(This story and reflection come from a session of Upavana’s online “Lay Sangha Chat”, held on the first and last quarter Moon, open to all and hosted by Upavana sangha members.)
“So I bought the chocolate bar. And ate it.” He shrugged his shoulders with a good-humored expression of “I tried not to, but didn’t quite make it.”
The handful of sangha members chuckled and nodded in solidarity and tossed helpful bits of advice. We reassured one another for having experienced similar chocolate bar defilements ourselves.
But the story is not one of failure on the path or disregard of the teachings of Buddhism.
“I had a craving for chocolate. I wanted a chocolate bar. I really wanted it and I thought about it and kept trying not to want a chocolate bar. I thought about other foods that I would rather have, foods that were wholesome and wise choices. I thought of fruits piled in the grocery store, mangoes, pineapples, bananas, coconuts… Even these bountiful mind formations did not appease the craving. Determined, I left my rooms and went to the market. I went directly to the fruit, piled as high as I had imagined and equally fruitful and a variety beyond compare. I stayed in the fruit market for some long time. Then I bought a chocolate bar. And I ate it.” He shrugged and beamed a smile to the sangha.
The intensity and persistence of this man’s struggle and thought processes intrigued me. This is practice. This is when the teachings consume parts of your daily decision making and direct you to reevaluate your actions, motivations, and the basic reasons why you are craving. This is when the Path has become firm and unambiguous.
End of story? No, it is a slightly shorter chapter in the same story. Every time the Chocolate Hindrance occurs, this fellow will square up to it and resolve it. Again and again, until the Actual Time Required to distract and convince himself that he does not want the chocolate becomes so negligible that he realizes he no longer supports the craving. By this time the Chocolate Hindrance has lost its importance, become a fond joke, a pleasant memory, an indifference.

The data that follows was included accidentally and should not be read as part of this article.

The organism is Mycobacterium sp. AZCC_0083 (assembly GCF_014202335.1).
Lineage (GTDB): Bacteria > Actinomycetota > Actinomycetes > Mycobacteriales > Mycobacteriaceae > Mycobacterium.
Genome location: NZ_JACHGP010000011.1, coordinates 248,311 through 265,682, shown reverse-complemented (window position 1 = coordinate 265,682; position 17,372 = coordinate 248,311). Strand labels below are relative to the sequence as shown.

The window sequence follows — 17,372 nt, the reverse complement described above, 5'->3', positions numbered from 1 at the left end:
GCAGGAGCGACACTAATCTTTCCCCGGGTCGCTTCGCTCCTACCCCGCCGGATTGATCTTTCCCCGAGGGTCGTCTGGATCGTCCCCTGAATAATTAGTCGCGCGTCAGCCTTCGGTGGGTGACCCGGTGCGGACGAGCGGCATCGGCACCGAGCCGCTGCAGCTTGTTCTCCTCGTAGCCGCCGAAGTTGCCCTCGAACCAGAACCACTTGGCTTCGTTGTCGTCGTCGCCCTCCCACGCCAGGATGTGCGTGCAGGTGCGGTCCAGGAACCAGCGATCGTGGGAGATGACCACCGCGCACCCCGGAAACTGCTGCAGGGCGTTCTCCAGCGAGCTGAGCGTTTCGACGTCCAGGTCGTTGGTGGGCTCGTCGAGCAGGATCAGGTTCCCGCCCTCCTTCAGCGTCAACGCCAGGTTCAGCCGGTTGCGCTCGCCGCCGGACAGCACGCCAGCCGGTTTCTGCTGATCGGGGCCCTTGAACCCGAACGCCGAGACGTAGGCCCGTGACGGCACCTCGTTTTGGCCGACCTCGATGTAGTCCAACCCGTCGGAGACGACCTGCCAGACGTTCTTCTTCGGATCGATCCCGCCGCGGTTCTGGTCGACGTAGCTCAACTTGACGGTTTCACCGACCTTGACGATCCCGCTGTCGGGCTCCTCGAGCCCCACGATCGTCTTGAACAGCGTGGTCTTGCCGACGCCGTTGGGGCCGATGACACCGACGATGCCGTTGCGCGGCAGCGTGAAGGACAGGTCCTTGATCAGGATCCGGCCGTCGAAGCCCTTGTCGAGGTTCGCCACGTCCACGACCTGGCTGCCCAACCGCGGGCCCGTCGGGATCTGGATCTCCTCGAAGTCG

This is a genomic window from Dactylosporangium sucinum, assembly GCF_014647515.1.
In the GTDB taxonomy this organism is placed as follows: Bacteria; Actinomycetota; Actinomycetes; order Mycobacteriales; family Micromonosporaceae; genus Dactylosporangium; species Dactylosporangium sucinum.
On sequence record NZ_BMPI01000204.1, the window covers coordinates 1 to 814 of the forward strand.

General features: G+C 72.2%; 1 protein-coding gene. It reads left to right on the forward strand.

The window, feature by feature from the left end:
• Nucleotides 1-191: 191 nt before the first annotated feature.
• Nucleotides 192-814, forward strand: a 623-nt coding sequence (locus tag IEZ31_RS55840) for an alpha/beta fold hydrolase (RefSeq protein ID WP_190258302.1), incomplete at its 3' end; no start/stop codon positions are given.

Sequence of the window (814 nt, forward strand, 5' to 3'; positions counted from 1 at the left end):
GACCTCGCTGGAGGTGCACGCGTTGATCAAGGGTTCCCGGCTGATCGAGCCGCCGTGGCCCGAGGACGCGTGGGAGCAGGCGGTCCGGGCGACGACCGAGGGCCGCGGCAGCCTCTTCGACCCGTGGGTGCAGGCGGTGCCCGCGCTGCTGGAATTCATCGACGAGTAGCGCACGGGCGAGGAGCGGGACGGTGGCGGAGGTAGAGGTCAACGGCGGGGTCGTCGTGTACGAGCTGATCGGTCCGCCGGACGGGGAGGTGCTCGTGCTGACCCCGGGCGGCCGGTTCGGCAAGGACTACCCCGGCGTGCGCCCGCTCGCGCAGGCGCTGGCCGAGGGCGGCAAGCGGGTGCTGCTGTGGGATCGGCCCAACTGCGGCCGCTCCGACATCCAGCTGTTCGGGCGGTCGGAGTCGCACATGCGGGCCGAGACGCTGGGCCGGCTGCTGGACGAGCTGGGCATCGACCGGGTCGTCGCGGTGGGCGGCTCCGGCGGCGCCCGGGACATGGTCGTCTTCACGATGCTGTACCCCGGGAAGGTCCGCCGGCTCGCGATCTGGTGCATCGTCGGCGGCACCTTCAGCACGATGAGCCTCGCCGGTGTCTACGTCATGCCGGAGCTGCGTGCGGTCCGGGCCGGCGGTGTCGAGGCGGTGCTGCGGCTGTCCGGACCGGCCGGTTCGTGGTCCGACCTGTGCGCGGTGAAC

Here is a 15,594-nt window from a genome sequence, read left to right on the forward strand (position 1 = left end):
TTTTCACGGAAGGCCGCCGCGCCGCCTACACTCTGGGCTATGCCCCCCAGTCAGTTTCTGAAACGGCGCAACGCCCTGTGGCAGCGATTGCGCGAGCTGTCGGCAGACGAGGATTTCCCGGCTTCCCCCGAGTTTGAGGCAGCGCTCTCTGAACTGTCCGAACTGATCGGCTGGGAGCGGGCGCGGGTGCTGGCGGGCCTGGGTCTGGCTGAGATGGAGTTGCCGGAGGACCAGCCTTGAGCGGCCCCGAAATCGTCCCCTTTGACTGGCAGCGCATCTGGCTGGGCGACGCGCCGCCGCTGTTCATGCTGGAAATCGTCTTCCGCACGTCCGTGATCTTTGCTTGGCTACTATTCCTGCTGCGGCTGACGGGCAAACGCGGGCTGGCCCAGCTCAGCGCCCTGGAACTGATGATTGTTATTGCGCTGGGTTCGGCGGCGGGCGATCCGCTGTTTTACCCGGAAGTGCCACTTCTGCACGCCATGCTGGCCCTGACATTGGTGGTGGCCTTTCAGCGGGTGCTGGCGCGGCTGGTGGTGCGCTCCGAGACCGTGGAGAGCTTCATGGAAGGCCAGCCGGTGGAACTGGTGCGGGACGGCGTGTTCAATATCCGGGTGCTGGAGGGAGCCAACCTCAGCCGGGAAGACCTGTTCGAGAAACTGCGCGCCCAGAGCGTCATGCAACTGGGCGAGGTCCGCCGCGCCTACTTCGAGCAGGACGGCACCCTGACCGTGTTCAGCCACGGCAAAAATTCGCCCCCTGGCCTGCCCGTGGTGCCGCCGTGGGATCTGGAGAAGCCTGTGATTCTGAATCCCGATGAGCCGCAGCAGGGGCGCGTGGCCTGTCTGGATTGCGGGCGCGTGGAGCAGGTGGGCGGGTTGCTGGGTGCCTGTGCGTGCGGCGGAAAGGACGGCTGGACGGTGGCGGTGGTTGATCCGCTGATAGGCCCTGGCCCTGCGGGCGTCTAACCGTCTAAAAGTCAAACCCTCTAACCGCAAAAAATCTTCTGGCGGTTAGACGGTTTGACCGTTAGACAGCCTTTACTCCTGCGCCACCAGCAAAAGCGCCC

As Tahn Pamutto points out, we always have a choice. Even in, and especially in, our habits, we have a choice. Habits are the myriad tiny repeated behavior patterns we perform with our minds and our bodies.
The Chocolate Hindrance did not exist until the man made a choice to limit or exclude the object [chocolate] from his habits.
Making the choice to limit the object sets a new boundary. Becoming watchful of chocolate as an expression of hindrance means becoming incrementally more watchful of one’s behavior.
Each encounter with the idea of chocolate becomes practice. Each “failure” to resist the craving of chocolate becomes practice. The tiny but measurable decrease in time and effort to resist the Chocolate Hindrance becomes apparent over time… Once upon a time, the man would not hesitate to buy the chocolate bar straight away, with nary a wave to the fruit market tables. Now, he struggles. Now, he works at the solution. Now he practices. And now, each time he is confronted with a Chocolate Hindrance, he is fully familiar with it. And each time he is more skilled at disengaging himself from the craving. Even if he gets to eat the chocolate bar in the end.
Because no one said you can’t have the chocolate. It is only suggested that it can be enjoyed without attachment.
Without the agony of not-being-allowed-to-have-chocolate, the pain of eating-chocolate-and-feeling-bad-after, the disappointment of having succumbed to buying the darned thing, the emptyness of physical surrender to an “object”, the perception that one has Broken The Rules…..it can be enjoyed without attachment.
Only, by the time you have achieved separation from the Power of Chocolate…
It’s possible you won’t care about chocolate.
*The Five Hindrances are sense desires, ill will, sloth (& torpor), restlessness (& worry), doubt
Respectfully submitted by Laura